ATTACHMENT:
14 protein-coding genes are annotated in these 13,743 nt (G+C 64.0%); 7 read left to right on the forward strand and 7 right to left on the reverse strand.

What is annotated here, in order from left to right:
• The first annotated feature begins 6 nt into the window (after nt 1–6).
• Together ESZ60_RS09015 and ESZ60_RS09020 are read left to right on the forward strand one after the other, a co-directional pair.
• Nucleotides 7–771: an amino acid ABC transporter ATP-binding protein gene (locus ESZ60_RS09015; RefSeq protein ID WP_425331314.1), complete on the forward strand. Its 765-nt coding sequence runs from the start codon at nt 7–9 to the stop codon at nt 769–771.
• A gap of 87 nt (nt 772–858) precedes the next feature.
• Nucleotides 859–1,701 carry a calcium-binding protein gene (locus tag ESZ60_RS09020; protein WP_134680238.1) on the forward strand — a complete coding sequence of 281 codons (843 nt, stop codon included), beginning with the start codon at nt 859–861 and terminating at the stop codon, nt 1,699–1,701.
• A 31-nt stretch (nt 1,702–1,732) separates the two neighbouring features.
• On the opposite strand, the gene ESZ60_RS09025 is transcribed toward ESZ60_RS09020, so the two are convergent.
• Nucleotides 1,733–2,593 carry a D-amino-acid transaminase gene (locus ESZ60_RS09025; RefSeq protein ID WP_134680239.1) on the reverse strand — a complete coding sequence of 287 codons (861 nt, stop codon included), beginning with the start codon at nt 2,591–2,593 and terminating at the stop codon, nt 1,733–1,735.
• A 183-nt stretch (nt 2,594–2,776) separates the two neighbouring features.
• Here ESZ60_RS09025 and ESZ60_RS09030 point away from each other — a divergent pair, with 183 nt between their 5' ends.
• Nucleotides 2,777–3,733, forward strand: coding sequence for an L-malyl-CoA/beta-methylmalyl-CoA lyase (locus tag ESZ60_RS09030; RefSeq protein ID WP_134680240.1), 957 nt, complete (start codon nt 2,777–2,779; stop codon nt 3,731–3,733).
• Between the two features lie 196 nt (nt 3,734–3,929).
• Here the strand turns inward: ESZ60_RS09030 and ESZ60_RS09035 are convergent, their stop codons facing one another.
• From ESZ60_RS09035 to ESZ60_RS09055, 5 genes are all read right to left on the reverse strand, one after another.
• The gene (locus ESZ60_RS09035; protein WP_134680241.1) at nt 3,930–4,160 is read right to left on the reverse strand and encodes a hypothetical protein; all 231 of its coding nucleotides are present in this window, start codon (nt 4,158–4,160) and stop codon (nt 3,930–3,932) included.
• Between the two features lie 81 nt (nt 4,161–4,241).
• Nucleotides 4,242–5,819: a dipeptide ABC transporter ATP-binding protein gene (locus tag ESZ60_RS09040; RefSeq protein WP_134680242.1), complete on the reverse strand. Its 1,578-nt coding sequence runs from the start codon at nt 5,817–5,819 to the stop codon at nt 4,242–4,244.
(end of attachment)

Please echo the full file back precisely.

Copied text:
14 protein-coding genes are annotated in these 13,743 nt (G+C 64.0%); 7 read left to right on the forward strand and 7 right to left on the reverse strand.

What is annotated here, in order from left to right:
• The first annotated feature begins 6 nt into the window (after nt 1–6).
• Together ESZ60_RS09015 and ESZ60_RS09020 are read left to right on the forward strand one after the other, a co-directional pair.
• Nucleotides 7–771: an amino acid ABC transporter ATP-binding protein gene (locus ESZ60_RS09015; RefSeq protein ID WP_425331314.1), complete on the forward strand. Its 765-nt coding sequence runs from the start codon at nt 7–9 to the stop codon at nt 769–771.
• A gap of 87 nt (nt 772–858) precedes the next feature.
• Nucleotides 859–1,701 carry a calcium-binding protein gene (locus tag ESZ60_RS09020; protein WP_134680238.1) on the forward strand — a complete coding sequence of 281 codons (843 nt, stop codon included), beginning with the start codon at nt 859–861 and terminating at the stop codon, nt 1,699–1,701.
• A 31-nt stretch (nt 1,702–1,732) separates the two neighbouring features.
• On the opposite strand, the gene ESZ60_RS09025 is transcribed toward ESZ60_RS09020, so the two are convergent.
• Nucleotides 1,733–2,593 carry a D-amino-acid transaminase gene (locus ESZ60_RS09025; RefSeq protein ID WP_134680239.1) on the reverse strand — a complete coding sequence of 287 codons (861 nt, stop codon included), beginning with the start codon at nt 2,591–2,593 and terminating at the stop codon, nt 1,733–1,735.
• A 183-nt stretch (nt 2,594–2,776) separates the two neighbouring features.
• Here ESZ60_RS09025 and ESZ60_RS09030 point away from each other — a divergent pair, with 183 nt between their 5' ends.
• Nucleotides 2,777–3,733, forward strand: coding sequence for an L-malyl-CoA/beta-methylmalyl-CoA lyase (locus tag ESZ60_RS09030; RefSeq protein ID WP_134680240.1), 957 nt, complete (start codon nt 2,777–2,779; stop codon nt 3,731–3,733).
• Between the two features lie 196 nt (nt 3,734–3,929).
• Here the strand turns inward: ESZ60_RS09030 and ESZ60_RS09035 are convergent, their stop codons facing one another.
• From ESZ60_RS09035 to ESZ60_RS09055, 5 genes are all read right to left on the reverse strand, one after another.
• The gene (locus ESZ60_RS09035; protein WP_134680241.1) at nt 3,930–4,160 is read right to left on the reverse strand and encodes a hypothetical protein; all 231 of its coding nucleotides are present in this window, start codon (nt 4,158–4,160) and stop codon (nt 3,930–3,932) included.
• Between the two features lie 81 nt (nt 4,161–4,241).
• Nucleotides 4,242–5,819: a dipeptide ABC transporter ATP-binding protein gene (locus tag ESZ60_RS09040; RefSeq protein WP_134680242.1), complete on the reverse strand. Its 1,578-nt coding sequence runs from the start codon at nt 5,817–5,819 to the stop codon at nt 4,242–4,244.